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Domino’s Pizza LLC is still required to make its website accessible to the blind under the Americans with Disabilities Act even though the Department of Justice has not followed through on its promise to issue specific regulations on the issue, says a federal appeals court, in overturning a lower court ruling.
Guillermo Robles, who is blind, accesses the internet using screen-reading software, which vocalizes websites’ visual information, according to Tuesday’s ruling by the 9th U.S. Circuit Court of Appeals in San Francisco in Guillermo Robles v. Domino’s Pizza LLC.
Mr. Robles filed suit against the Ann Arbor, Michigan-based chain in U.S. District Court in Ann Arbor, charging violation of the ADA and state law after he was allegedly unsuccessful in ordering a pizza online because, he contended, the company had not designed its website and apps software so he could read them.
The district court dismissed the case, stating it agreed with Domino’s that applying the ADA to the company violated its due process rights because the DOJ had not issued helpful guidance on the issue, despite stating it would do so in 2010.
A unanimous three-judge appeals court panel disagreed. “As a preliminary matter, we hold that Domino’s has received fair notice that is website and app must comply with the ADA,” said the ruling.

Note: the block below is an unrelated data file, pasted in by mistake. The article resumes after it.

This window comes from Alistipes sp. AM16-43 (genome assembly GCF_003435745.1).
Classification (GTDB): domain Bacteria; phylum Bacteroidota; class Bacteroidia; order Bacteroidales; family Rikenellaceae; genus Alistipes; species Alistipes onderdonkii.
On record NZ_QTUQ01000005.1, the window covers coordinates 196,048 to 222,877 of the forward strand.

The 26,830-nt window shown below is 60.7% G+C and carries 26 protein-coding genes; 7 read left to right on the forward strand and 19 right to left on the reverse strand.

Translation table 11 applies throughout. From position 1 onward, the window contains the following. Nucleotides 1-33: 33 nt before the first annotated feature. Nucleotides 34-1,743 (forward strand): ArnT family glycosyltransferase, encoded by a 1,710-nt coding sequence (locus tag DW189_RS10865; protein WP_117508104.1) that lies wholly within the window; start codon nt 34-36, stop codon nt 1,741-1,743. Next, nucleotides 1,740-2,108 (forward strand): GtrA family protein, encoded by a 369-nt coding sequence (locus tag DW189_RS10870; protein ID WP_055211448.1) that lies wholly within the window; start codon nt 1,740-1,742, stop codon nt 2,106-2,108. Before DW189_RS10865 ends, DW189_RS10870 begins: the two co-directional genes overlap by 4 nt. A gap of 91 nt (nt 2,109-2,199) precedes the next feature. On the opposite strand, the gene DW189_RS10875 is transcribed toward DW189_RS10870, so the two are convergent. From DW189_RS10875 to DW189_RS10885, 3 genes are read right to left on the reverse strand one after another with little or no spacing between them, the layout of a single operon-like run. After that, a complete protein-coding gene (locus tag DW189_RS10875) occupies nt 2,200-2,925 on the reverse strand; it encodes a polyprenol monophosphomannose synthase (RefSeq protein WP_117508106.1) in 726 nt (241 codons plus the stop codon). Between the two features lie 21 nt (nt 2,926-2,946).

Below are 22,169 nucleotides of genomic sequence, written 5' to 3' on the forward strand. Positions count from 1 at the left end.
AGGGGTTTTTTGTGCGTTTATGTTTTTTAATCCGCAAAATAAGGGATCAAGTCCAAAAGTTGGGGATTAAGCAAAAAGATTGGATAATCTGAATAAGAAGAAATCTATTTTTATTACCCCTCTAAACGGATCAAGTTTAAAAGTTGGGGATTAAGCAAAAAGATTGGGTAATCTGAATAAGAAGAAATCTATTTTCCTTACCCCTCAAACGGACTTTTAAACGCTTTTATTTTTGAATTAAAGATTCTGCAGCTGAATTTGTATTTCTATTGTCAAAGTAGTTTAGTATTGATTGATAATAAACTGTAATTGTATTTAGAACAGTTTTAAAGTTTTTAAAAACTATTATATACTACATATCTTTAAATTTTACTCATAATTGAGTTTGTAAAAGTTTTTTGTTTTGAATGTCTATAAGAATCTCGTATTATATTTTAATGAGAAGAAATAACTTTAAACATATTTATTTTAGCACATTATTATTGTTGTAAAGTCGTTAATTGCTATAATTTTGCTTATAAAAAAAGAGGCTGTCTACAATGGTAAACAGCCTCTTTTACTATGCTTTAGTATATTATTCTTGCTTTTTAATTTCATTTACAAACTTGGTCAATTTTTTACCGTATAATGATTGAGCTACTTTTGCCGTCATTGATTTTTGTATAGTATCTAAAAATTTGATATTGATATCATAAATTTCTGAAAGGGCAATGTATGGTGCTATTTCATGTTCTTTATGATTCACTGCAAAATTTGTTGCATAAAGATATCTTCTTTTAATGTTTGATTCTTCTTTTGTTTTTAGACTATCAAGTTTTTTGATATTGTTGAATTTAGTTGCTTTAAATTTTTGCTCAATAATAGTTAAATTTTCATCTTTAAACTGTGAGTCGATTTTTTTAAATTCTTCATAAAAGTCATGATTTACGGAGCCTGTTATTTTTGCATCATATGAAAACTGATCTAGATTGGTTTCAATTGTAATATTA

The law “articulates comprehensible standards to which Domino’s conduct must conform,” it said.
“While we understand why Domino’s wants DOJ to issue specific guidelines for website and app accessibility, the Constitution only requires that Domino’s receive fair notice of its legal duties, not a blueprint for compliance with its statutory obligations,” said the ruling.
“We express no opinion about whether Domino’s website or app comply with the ADA,” the ruling concludes.
“We leave it to the district court, after discovery, to decide in the first instance whether Domino’s website and app provide the blind with effective communication and full and equal enjoyment of its products and services as the ADA mandates,” it said, in reversing the lower court and remanding the case.
The case is one of a continuing trend. In July, A federal appeals court overturned a lower court and ruled a blind plaintiff can pursue an ADA lawsuit against Dunkin Donuts LLC for allegedly having an inaccessible website.
(Reuters) — Hackers have stolen data on more than 600,000 Domino's Pizza Inc customers in Belgium and France, the pizza delivery company said, and an anonymous Twitter user threatened to publish the data unless the company pays a cash ransom.